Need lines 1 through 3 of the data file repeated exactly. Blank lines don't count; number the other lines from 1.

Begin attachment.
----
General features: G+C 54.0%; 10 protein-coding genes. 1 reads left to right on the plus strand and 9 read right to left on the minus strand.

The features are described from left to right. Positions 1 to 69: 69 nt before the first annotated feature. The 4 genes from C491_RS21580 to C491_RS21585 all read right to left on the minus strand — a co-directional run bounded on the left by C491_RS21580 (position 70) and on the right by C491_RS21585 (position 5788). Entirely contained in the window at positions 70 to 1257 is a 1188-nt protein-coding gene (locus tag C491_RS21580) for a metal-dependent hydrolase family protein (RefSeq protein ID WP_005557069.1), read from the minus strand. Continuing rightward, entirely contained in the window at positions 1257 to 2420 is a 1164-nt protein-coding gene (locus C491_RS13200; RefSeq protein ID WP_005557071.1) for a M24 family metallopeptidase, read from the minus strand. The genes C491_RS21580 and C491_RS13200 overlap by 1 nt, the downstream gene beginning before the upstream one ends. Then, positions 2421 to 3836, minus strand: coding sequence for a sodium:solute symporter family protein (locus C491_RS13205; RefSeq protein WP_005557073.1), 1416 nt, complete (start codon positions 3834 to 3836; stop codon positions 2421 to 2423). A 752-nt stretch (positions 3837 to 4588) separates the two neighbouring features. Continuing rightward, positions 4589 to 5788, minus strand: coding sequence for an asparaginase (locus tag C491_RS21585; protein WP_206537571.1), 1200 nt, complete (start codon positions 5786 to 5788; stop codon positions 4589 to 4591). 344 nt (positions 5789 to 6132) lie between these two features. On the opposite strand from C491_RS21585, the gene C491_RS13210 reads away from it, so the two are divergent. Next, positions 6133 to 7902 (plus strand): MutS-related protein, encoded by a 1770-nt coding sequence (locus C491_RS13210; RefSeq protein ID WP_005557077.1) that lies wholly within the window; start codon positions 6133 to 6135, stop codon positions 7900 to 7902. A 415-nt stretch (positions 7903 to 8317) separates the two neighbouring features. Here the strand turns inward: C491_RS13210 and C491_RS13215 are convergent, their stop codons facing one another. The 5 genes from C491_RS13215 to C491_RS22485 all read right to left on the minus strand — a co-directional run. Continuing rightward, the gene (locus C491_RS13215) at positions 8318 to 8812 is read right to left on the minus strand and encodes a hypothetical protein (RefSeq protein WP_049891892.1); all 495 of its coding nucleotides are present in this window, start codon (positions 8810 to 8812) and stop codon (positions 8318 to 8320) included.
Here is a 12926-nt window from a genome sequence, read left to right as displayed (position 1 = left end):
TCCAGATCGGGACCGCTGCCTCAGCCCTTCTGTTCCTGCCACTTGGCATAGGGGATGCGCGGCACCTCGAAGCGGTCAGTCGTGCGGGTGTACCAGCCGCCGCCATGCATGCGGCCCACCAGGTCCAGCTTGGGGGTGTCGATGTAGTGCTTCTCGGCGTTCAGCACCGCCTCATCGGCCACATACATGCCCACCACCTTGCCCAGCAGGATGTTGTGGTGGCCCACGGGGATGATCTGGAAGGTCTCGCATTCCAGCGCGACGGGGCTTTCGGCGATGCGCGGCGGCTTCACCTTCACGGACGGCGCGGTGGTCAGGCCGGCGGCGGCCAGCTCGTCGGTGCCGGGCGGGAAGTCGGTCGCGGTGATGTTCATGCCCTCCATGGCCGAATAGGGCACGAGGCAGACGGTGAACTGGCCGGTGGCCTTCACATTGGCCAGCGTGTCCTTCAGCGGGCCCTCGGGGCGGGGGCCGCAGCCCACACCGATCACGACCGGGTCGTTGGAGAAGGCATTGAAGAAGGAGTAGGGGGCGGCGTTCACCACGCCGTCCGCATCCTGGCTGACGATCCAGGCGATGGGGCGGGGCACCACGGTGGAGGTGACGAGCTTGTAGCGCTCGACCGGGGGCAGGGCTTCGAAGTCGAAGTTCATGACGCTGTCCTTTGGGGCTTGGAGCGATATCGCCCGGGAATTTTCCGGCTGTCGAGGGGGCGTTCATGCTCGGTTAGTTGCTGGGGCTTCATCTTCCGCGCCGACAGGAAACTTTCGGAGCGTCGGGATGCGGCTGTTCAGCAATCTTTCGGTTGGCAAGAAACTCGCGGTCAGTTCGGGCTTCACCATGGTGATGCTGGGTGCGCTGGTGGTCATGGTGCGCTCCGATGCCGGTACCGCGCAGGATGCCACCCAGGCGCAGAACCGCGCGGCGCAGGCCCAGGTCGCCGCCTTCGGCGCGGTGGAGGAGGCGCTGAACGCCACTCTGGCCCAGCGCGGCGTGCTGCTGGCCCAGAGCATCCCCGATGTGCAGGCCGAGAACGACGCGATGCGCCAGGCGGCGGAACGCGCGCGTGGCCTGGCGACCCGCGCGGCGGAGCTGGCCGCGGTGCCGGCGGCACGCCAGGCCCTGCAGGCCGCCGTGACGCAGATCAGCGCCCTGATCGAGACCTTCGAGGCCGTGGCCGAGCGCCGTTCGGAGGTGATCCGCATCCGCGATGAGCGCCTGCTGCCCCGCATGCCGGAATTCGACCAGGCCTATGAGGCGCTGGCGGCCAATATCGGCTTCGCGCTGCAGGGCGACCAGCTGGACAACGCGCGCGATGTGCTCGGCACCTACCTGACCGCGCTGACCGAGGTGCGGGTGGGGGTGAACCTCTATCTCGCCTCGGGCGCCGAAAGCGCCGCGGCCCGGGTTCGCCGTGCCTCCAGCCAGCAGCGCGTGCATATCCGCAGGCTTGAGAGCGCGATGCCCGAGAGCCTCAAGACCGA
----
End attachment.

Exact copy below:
General features: G+C 54.0%; 10 protein-coding genes. 1 reads left to right on the plus strand and 9 read right to left on the minus strand.

The features are described from left to right. Positions 1 to 69: 69 nt before the first annotated feature. The 4 genes from C491_RS21580 to C491_RS21585 all read right to left on the minus strand — a co-directional run bounded on the left by C491_RS21580 (position 70) and on the right by C491_RS21585 (position 5788). Entirely contained in the window at positions 70 to 1257 is a 1188-nt protein-coding gene (locus tag C491_RS21580) for a metal-dependent hydrolase family protein (RefSeq protein ID WP_005557069.1), read from the minus strand. Continuing rightward, entirely contained in the window at positions 1257 to 2420 is a 1164-nt protein-coding gene (locus C491_RS13200; RefSeq protein ID WP_005557071.1) for a M24 family metallopeptidase, read from the minus strand. The genes C491_RS21580 and C491_RS13200 overlap by 1 nt, the downstream gene beginning before the upstream one ends. Then, positions 2421 to 3836, minus strand: coding sequence for a sodium:solute symporter family protein (locus C491_RS13205; RefSeq protein WP_005557073.1), 1416 nt, complete (start codon positions 3834 to 3836; stop codon positions 2421 to 2423). A 752-nt stretch (positions 3837 to 4588) separates the two neighbouring features. Continuing rightward, positions 4589 to 5788, minus strand: coding sequence for an asparaginase (locus tag C491_RS21585; protein WP_206537571.1), 1200 nt, complete (start codon positions 5786 to 5788; stop codon positions 4589 to 4591). 344 nt (positions 5789 to 6132) lie between these two features. On the opposite strand from C491_RS21585, the gene C491_RS13210 reads away from it, so the two are divergent. Next, positions 6133 to 7902 (plus strand): MutS-related protein, encoded by a 1770-nt coding sequence (locus C491_RS13210; RefSeq protein ID WP_005557077.1) that lies wholly within the window; start codon positions 6133 to 6135, stop codon positions 7900 to 7902. A 415-nt stretch (positions 7903 to 8317) separates the two neighbouring features. Here the strand turns inward: C491_RS13210 and C491_RS13215 are convergent, their stop codons facing one another. The 5 genes from C491_RS13215 to C491_RS22485 all read right to left on the minus strand — a co-directional run. Continuing rightward, the gene (locus C491_RS13215) at positions 8318 to 8812 is read right to left on the minus strand and encodes a hypothetical protein (RefSeq protein WP_049891892.1); all 495 of its coding nucleotides are present in this window, start codon (positions 8810 to 8812) and stop codon (positions 8318 to 8320) included.
Here is a 12926-nt window from a genome sequence, read left to right as displayed (position 1 = left end):